This look at the foundations of democracy ignores recent cracks; The Foundations of a Free Society, by Andrew R. Cecil. Austin: University of Texas Press. 192 pp. $14.95.

''The foundations of a free society.'' What a worthy and ambitious topic. What a timely (and timeless) question. Unfortunately, this book, which is a collection of four lectures given by Andrew R. Cecil at the University of Texas at Dallas, where he is distinguished scholar in residence, is only a partly satisfactory treatment of its topic. Focusing on ''Natural Justice and Natural Rights,'' ''Due Process of Law,'' ''Education for Citzenship,'' and morality, religion, and knowledge, the author provides an introductory survey of some of the historical highlights in the evolution of these important concepts and shows how they have been institutionalized to varying degrees.

On the positive side, Mr. Cecil's essays are well organized and mostly clear. They demonstrate the author's great erudition in the fields of philosophy, the Bible, history, and jurisprudence. Although they contain no original ideas, they are a useful remedy for today's ''social studies'' curricula, which so often fail to provide pupils with even an elementary understanding of the ideas and values that have given shape to the American body politic.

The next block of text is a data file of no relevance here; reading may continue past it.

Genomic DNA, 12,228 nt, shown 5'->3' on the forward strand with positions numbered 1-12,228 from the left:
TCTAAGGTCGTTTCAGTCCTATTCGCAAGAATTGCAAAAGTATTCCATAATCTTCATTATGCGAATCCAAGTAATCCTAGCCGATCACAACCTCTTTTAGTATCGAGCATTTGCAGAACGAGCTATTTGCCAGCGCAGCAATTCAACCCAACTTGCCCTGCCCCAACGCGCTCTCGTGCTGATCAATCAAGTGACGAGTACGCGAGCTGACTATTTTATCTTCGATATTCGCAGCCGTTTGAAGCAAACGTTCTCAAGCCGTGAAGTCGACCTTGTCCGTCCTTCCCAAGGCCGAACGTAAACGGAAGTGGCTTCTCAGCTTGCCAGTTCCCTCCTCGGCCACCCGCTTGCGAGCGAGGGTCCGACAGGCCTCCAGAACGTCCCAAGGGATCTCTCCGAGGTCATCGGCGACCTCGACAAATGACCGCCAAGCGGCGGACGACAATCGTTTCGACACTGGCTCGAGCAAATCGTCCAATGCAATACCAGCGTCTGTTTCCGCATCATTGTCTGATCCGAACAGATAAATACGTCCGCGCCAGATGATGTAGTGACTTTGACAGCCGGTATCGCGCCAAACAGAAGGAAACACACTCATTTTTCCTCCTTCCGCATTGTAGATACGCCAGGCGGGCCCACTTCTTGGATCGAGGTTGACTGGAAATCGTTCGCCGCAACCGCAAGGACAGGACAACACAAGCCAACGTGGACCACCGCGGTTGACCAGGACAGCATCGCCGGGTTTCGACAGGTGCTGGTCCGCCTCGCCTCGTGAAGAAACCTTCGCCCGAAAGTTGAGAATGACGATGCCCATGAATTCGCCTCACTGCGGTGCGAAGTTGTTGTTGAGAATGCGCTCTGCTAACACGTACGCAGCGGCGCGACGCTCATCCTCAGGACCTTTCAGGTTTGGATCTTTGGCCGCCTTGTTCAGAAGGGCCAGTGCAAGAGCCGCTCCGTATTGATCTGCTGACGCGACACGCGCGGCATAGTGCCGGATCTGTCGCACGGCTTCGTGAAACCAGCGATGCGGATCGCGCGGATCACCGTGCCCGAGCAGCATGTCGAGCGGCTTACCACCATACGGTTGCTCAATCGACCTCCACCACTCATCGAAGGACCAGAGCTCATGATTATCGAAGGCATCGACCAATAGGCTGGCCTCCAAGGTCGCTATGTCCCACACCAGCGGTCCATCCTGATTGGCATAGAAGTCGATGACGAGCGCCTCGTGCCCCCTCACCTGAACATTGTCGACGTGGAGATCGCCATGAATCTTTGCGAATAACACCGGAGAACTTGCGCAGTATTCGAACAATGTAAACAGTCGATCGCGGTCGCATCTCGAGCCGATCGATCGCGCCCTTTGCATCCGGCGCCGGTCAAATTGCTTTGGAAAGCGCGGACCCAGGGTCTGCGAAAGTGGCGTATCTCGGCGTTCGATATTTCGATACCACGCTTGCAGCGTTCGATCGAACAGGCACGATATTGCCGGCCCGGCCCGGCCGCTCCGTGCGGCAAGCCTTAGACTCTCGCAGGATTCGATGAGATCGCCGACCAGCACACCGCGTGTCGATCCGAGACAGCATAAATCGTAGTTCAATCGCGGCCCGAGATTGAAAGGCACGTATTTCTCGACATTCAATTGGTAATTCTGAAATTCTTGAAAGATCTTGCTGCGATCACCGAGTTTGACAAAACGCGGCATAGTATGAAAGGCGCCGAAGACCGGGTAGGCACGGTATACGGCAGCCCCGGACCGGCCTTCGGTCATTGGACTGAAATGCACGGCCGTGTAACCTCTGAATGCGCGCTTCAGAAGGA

Regrettably, though, these histories are fundamentally flawed. They virtually ignore the pivotal historical fact that all of these foundational principles (especially natural rights and natural justice) have been forsaken or perverted in the 20th century. The welfare state of today has a radically different ethos than did the American society of ''rugged individualism'' in the 19th century.

Having pretended that no such fundamental shift has taken place in the United States, Cecil spares himself the formidable task of suggesting needed reforms or of propounding a cogent, comprehensive thesis as to what steps must be taken for Americans to ensure a free society in the 21st century. Rather than confronting the critical dilemmas inherent in the welfare state (e.g., who determines what the ''general welfare'' is and to what extent it is legitimate to abrogate property rights in the name of ''justice''), he glosses over them with vague generalities and annoying ambiguities (or else with discreet silence).

It is obvious that Cecil desires consensus, not controversy.

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